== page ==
that this was the date of final exhaustion of remedies and, therefore, the calendar month for filing complaint with the Secretary of Labor ended on May 18, 1969.
No weight is given to the fact that Wisniewski's protest of March 9, 1969, was directed to the International Secretary-Treasurer instead of the Tellers since under the decision in Shultz v. Local 1291, 429 F.2d 592 (3d Cir. 1970), filing the protest with the wrong official was no bar.
We are also mindful of the decision in Wirtz v. Great Lakes District, 240 F. Supp. 859 (D.C. N. D. Ohio 1965) holding that if internal union remedies are uncertain or unknown to a member, he may seek to find out what they are before the time limit starts to run. There the first reply by the Union was ambiguous. Here Wisniewski was aware of procedures for attacking nominations and was told in no uncertain terms by Burke's letter of April 1, 1969, that he had exhausted his remedies. Despite this, he waited until May 29, 1969, before dispatching a complaint to the Secretary, which was not received until June 2, 1970. This latter date would be the date of filing. Wirtz v. Local Union 169 International Hod Carriers, 246 F. Supp. 741 (D.C. Nev. 1965).
On the other hand, if we attempt to treat this as a subparagraph 2 case, where the union member is unable to obtain a final decision within three calendar months, we are met with the fact there was such decision when the International Executive Board denied his protest on January 20, 1969, or in the alternative (considering post-election procedures) when the International Tellers filed their report on April 18, 1969. We do not consider this as a case where summary judgment should be denied for the oft-cited reason that doubtful cases should go to trial. Both sides agree on the facts and ask for summary judgment.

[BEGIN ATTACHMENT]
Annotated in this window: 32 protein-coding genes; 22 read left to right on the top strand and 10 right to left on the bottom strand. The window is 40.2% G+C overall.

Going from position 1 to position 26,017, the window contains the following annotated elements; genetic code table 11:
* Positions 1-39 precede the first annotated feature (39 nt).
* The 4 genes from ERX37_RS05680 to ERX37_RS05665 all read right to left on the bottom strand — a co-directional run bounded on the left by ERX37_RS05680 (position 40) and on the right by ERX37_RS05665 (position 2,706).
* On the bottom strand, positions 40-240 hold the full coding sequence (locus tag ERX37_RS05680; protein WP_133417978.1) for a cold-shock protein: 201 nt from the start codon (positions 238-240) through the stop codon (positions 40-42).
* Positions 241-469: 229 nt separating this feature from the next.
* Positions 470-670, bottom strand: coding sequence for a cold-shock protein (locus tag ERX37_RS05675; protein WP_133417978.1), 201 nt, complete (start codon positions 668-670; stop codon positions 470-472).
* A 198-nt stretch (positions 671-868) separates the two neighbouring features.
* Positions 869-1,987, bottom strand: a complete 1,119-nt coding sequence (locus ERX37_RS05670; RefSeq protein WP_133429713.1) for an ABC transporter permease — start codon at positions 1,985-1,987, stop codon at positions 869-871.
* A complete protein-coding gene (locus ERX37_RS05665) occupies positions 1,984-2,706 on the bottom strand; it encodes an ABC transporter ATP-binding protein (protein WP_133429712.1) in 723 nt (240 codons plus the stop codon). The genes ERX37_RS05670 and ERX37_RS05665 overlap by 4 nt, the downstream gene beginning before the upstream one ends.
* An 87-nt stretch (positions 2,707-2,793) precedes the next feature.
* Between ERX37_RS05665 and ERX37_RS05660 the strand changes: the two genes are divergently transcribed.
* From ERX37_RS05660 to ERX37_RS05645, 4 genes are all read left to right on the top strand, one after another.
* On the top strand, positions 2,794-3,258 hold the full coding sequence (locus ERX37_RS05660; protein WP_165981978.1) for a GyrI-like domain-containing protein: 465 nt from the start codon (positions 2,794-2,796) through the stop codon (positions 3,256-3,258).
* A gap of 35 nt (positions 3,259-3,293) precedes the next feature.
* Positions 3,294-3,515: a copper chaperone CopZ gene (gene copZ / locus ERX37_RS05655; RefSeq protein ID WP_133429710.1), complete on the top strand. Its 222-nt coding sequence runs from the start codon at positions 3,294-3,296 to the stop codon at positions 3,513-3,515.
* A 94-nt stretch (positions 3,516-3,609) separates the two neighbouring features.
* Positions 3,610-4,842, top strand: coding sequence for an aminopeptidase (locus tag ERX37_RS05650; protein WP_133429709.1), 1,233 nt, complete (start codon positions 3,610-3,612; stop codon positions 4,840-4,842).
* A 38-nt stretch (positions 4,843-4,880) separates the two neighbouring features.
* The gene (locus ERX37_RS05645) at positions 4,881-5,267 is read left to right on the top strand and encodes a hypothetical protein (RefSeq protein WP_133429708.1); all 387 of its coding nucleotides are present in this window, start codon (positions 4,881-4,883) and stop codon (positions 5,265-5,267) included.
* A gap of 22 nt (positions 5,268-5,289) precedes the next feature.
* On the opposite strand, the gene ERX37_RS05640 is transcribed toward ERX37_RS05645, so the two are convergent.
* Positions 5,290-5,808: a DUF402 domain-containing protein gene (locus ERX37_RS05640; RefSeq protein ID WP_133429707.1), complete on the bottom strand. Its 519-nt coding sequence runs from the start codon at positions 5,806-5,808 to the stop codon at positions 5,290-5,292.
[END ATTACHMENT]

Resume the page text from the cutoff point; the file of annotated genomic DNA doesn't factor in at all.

These matters are undisputed and a lengthy trial would serve no useful purpose if the complaint was not timely filed.
We do not deem it necessary to consider the defendant's contention that the action brought by the Secretary covered matters not included in Wisniewski's protests. In our opinion, the charges contained in his protests of December 27, 1968, and March 9, 1969, were sufficiently broad to encompass the violations charged by the Secretary. See Wirtz v. Local Union 169 International Hod Carriers, 246 F. Supp. 741 (D.C. Nev. 1965). Cf. Shultz v. Local 6799 U.S.W., 426 F.2d 969 (C.A. 9th 1970) (Certiorari petition now pending). Wirtz v. Local 125 Laborers International, 389 U.S. 477 at 482, 88 S. Ct. 639, 19 L. Ed. 2d 716 (1968).
To the extent that Wisniewski's delay may be attributed to a letter received from a Labor Department employee this is of no moment since it does not appear that defendant contributed in any way to the faulty advice. NLRB v. Silver Bakery Inc., 351 F.2d 37 (1st Cir. 1965).
For the above reasons, the plaintiff's Motion for Partial Summary Judgment will be denied and defendant's Motion for Summary Judgment will be granted.
And now, November 30, 1970, it is Ordered that plaintiff's Motion for Partial Summary Judgment be denied.
It is Further Ordered that defendants' Motion for Summary Judgment be and the same hereby is granted, the complaint is dismissed and summary judgment is hereby entered for the defendants.